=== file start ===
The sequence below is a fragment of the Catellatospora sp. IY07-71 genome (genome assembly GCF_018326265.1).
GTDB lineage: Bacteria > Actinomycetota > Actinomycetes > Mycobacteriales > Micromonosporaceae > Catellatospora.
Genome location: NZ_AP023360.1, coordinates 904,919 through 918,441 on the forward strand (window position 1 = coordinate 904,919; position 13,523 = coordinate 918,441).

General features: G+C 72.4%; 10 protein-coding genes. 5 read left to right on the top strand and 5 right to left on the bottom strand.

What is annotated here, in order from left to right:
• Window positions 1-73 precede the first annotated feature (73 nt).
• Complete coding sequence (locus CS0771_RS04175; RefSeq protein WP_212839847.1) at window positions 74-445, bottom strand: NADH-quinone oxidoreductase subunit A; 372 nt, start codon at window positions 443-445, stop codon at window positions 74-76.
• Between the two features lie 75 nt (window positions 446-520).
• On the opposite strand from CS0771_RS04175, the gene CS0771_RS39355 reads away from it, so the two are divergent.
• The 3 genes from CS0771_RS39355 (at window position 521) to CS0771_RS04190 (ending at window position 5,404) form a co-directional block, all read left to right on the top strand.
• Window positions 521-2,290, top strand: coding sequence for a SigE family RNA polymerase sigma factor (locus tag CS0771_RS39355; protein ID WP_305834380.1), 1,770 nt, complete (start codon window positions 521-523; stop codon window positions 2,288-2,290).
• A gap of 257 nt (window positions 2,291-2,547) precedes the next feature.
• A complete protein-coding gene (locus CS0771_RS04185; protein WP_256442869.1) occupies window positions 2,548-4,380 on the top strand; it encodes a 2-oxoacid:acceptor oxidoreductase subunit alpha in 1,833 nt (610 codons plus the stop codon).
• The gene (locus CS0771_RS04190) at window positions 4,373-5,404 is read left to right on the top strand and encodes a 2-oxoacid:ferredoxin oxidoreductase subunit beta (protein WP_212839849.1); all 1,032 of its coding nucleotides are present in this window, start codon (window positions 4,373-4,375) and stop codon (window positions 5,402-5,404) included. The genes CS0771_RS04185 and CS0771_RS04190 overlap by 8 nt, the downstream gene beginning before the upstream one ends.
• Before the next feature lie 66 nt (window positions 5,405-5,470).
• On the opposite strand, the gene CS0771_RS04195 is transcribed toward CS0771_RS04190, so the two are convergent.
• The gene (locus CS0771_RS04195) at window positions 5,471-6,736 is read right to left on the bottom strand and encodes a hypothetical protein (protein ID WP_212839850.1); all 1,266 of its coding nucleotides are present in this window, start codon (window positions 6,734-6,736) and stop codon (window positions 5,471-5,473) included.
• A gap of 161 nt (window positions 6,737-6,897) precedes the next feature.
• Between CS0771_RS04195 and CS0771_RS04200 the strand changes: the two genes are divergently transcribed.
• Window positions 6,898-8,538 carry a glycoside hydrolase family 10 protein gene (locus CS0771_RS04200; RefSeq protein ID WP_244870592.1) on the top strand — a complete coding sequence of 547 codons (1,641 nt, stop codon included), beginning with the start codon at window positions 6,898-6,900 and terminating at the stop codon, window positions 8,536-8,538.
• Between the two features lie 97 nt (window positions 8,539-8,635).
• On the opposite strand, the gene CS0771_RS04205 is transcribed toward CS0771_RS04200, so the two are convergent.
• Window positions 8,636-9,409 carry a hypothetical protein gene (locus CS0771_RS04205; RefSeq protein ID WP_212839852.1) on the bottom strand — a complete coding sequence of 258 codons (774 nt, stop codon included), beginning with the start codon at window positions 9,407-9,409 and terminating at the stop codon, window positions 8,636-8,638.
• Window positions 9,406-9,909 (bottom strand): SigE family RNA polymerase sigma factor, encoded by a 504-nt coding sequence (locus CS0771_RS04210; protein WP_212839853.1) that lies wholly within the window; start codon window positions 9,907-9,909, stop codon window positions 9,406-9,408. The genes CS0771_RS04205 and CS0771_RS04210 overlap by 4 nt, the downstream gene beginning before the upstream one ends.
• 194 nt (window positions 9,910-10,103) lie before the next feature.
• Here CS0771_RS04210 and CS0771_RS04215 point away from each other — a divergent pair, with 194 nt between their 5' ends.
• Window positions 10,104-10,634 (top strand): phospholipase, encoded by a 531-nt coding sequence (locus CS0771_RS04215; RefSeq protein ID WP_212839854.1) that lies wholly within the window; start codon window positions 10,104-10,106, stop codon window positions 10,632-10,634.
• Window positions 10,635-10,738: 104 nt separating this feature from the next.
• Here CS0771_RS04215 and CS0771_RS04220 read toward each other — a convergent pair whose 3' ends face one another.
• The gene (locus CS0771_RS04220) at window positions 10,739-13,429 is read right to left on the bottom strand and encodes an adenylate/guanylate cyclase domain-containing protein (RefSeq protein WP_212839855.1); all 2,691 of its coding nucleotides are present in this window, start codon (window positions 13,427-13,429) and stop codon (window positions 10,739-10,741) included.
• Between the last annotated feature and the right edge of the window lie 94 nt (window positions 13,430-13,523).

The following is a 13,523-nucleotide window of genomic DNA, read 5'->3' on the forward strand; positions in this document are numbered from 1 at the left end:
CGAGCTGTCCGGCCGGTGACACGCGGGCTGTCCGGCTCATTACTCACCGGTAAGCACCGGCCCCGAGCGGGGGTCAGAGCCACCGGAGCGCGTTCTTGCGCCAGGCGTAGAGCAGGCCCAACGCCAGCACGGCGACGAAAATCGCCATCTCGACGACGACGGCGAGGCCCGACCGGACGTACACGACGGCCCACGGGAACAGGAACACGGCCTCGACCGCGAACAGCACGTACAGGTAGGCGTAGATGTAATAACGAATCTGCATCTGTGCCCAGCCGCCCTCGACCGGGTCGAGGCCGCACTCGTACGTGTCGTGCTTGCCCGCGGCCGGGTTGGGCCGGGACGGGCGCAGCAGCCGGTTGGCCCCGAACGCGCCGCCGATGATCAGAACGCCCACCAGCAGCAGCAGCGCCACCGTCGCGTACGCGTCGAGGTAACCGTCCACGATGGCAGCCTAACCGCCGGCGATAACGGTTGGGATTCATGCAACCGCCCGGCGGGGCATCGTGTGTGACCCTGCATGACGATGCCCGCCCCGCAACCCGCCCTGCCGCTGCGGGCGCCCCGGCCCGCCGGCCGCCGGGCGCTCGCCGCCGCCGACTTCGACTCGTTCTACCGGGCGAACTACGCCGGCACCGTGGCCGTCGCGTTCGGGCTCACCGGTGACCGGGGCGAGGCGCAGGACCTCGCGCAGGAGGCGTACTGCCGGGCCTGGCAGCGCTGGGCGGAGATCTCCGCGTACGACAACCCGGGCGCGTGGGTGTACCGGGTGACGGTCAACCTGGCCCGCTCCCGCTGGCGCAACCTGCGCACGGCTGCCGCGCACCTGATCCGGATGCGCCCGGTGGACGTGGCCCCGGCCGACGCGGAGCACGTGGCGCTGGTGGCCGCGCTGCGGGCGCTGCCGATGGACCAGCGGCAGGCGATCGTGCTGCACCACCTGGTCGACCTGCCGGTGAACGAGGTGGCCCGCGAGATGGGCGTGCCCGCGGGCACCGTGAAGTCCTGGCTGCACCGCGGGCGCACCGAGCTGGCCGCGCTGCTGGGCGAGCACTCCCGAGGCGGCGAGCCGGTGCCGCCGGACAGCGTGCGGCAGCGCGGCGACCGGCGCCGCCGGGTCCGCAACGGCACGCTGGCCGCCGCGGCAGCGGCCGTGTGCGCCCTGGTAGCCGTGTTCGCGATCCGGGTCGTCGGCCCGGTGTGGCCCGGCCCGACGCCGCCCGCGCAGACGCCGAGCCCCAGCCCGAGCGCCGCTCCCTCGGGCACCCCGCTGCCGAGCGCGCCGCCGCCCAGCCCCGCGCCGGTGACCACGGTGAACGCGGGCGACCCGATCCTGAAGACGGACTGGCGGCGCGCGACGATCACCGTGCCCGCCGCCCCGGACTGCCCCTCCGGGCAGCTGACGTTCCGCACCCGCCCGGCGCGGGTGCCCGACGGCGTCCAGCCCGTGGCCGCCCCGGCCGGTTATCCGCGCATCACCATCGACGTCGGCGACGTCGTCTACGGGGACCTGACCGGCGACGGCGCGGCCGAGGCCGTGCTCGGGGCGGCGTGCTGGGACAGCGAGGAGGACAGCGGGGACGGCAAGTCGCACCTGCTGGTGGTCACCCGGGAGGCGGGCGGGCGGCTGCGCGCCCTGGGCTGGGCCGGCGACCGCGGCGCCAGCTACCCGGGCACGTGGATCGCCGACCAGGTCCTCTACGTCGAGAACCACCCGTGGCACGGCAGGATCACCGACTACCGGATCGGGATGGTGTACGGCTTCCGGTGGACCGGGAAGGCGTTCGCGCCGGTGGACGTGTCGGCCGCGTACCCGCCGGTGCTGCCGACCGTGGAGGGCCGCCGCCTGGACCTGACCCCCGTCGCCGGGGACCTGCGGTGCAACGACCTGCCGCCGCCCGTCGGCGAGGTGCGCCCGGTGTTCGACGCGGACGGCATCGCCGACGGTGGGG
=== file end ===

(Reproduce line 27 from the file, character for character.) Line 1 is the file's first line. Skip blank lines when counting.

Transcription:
• Window positions 10,104-10,634 (top strand): phospholipase, encoded by a 531-nt coding sequence (locus CS0771_RS04215; RefSeq protein ID WP_212839854.1) that lies wholly within the window; start codon window positions 10,104-10,106, stop codon window positions 10,632-10,634.